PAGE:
Borgo v. Goldin, No. 98-5503

CourtUnited States Courts of Appeals. United States Court of Appeals (District of Columbia)
Writing for the CourtGarland
Citation204 F.3d 251
Parties(D.C. Cir. 2000) Susan M. Borgo, Appellee v. Daniel S. Goldin, Administrator, National Aeronautics and Space Administration, Appellant
Decision Date03 March 2000
Docket NumberNo. 98-5503

Page 251

204 F.3d 251 (D.C. Cir. 2000)
Susan M. Borgo, Appellee
Daniel S. Goldin, Administrator, National Aeronautics and Space Administration, Appellant
No. 98-5503
Argued September 13, 1999
Decided March 3, 2000

Appeal from the United States District Court for the District of Columbia(No. 95cv00155)

Wyneva Johnson, Assistant U.S. Attorney, argued the cause for appellant. With her on the briefs were Wilma A. Lewis, U.S. Attorney, and R. Craig Lawrence, Assistant U.S. Attorney.

Douglas B. Huron argued the cause for appellee. With him on the brief was Richard A. Salzman.

Before: Edwards, Chief Judge, Williams, and Garland, Circuit Judges.

Opinion for the Court filed by Circuit Judge Garland.

Page 252

Garland, Circuit Judge:

Alleging violations of Title VII of the Civil Rights Act of 1964, Susan Borgo sued her former employer, the National Aeronautics and Space Administration (NASA), for firing her from her position at the agency. The case was prosecuted on the theory that NASA had mixed motives for Borgo's termination. Concluding that NASA was at least partially motivated by a desire to retaliate against Borgo for protected activity, the district court granted summary judgment for plaintiff. Further concluding that Borgo would not have been fired in the absence of the retaliatory motive, the court granted her motion for judgment as a matter of law on her request for a damages remedy. Because we conclude that NASA's motivation is a disputed issue of fact that a reasonable jury could decide either of two ways, we reverse and remand for a trial on the merits.


On October 18, 1992, NASA hired Borgo as a probationary employee to work in its Office of Small and Disadvantaged Business Utilization. When hired, she was expected to serve primarily as Executive Secretary of the NASA Minority Business Resources Advisory Committee (NMBRAC). But Borgo's relationships with her superiors soon deteriorated.On February 8, 1993, she was removed as Executive Secretary of NMBRAC because of tension between her and NMBRAC's chairman. Tension also developed between Borgo and her supervisor, Ralph Thomas. Thomas criticized plaintiff for shortcomings "that included missed deadlines, unexplained absences, and a generally inappropriate attitude in dealings with superiors." Borgo v. Goldin, No. 95cv0155, slip op. at 2 (D.D.C. Aug. 21, 1996).1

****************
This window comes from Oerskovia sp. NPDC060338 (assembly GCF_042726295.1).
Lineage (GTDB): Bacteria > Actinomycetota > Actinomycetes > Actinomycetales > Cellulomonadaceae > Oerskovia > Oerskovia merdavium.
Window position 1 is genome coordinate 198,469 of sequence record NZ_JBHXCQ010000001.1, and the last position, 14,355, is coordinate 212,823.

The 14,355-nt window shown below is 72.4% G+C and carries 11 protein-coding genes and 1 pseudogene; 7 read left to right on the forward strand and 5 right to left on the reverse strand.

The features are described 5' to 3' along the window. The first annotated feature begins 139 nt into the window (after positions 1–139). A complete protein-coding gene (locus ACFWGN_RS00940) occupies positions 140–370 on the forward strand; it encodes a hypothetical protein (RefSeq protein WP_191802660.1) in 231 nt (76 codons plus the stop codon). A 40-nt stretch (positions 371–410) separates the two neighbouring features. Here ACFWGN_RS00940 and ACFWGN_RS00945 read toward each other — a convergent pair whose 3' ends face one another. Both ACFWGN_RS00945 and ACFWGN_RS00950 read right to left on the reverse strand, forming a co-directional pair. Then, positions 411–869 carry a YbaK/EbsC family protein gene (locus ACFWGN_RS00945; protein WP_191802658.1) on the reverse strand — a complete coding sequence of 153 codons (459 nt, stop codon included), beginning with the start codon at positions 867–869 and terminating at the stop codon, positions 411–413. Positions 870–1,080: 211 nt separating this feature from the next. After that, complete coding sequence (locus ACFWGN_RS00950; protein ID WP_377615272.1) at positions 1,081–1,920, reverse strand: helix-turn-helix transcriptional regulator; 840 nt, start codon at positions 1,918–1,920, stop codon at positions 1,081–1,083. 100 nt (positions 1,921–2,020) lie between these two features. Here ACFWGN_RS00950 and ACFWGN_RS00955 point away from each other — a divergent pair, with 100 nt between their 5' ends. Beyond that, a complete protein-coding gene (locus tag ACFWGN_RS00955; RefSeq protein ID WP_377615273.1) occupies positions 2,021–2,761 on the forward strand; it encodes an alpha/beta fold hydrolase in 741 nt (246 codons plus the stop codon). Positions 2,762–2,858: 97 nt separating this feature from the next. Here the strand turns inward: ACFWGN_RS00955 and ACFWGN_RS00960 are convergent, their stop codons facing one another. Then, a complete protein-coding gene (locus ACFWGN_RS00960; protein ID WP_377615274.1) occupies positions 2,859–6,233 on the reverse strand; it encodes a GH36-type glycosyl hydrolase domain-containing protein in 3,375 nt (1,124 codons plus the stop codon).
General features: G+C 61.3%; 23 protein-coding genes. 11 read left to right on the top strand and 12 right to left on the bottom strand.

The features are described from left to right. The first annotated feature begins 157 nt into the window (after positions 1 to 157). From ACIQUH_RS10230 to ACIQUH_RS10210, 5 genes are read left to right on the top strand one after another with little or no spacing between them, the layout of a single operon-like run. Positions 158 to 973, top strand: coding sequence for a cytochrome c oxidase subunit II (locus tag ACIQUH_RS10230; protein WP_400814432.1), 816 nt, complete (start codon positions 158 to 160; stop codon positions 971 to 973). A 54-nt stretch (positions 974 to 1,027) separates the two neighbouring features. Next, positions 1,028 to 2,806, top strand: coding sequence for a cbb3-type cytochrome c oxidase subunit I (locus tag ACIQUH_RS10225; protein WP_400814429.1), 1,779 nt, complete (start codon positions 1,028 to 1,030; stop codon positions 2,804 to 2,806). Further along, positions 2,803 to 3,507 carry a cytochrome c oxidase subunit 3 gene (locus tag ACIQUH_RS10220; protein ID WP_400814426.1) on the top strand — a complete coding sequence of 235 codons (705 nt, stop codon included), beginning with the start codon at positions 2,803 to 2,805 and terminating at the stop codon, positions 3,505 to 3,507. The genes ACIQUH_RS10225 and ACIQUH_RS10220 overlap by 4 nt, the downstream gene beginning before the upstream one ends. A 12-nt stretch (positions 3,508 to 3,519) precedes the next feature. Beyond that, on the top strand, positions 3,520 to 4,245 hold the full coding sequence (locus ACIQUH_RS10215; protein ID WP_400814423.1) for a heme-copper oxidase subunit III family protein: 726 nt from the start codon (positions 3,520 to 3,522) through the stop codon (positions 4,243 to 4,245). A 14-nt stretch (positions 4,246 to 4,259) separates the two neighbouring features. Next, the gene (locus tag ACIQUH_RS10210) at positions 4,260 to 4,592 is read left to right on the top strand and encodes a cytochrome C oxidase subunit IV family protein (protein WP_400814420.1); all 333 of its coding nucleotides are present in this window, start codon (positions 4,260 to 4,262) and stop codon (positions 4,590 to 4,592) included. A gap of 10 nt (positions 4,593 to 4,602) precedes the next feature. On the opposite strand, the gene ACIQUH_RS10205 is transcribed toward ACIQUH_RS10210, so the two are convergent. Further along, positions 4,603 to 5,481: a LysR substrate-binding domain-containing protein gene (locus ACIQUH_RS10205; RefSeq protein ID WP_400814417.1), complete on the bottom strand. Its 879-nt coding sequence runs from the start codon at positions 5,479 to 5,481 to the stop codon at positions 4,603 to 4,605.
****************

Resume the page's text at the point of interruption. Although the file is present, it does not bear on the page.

On April 29, 1993, Thomas sent Borgo a memorandum complaining that she had involved his office in a governmentwide conference without informing him. Thomas wrote that he was "very displeased that you did not tell me about this meeting until you had already sent out letters announcing it.""In the future," he instructed, "please inform me of any and all affairs like this" at their inception. "It would have been very embarrassing to me to have heard about a governmentwide meeting sanctioned by my office which I knew nothing about." J.A. at 127.

On the following Monday, May 3, 1993, Borgo sent Thomas a response. Her letter consisted of five paragraphs on two pages. See J.A. at 31-32. The first paragraph characterized Thomas' April 29 memorandum as ordering that "all professional actions on my part must be cleared by you before I may proceed." The second noted that she had received her prior employer's "highest award for performance," and that she had "made it perfectly clear in [her] employment interview" with NASA that she "would not accept a job in a typical bureaucratic operation." She was unable, she said, "to be idle and waste taxpayers' dollars while wait[ing] for specific work assignments." The third paragraph complained that she had "not been assigned any action items" during the past two weeks, "ha[d] not been included as a participate [sic] in any outreach efforts," and had taken action on the conference because she "had little else to do." The letter's penultimate paragraph, central to this litigation, stated in relevant part as follows:

It is my opinion, that if I, a white female, was yourmanager, and I did not include you, an African-Americanmale, as a full member of the team, and treat you as acompetent professional, that, by now, I would have beenseverely reprimanded or fired by senior management.

Id. at 32.

On May 25, 1993, Thomas sent Borgo a termination letter, stating that she was

Page 253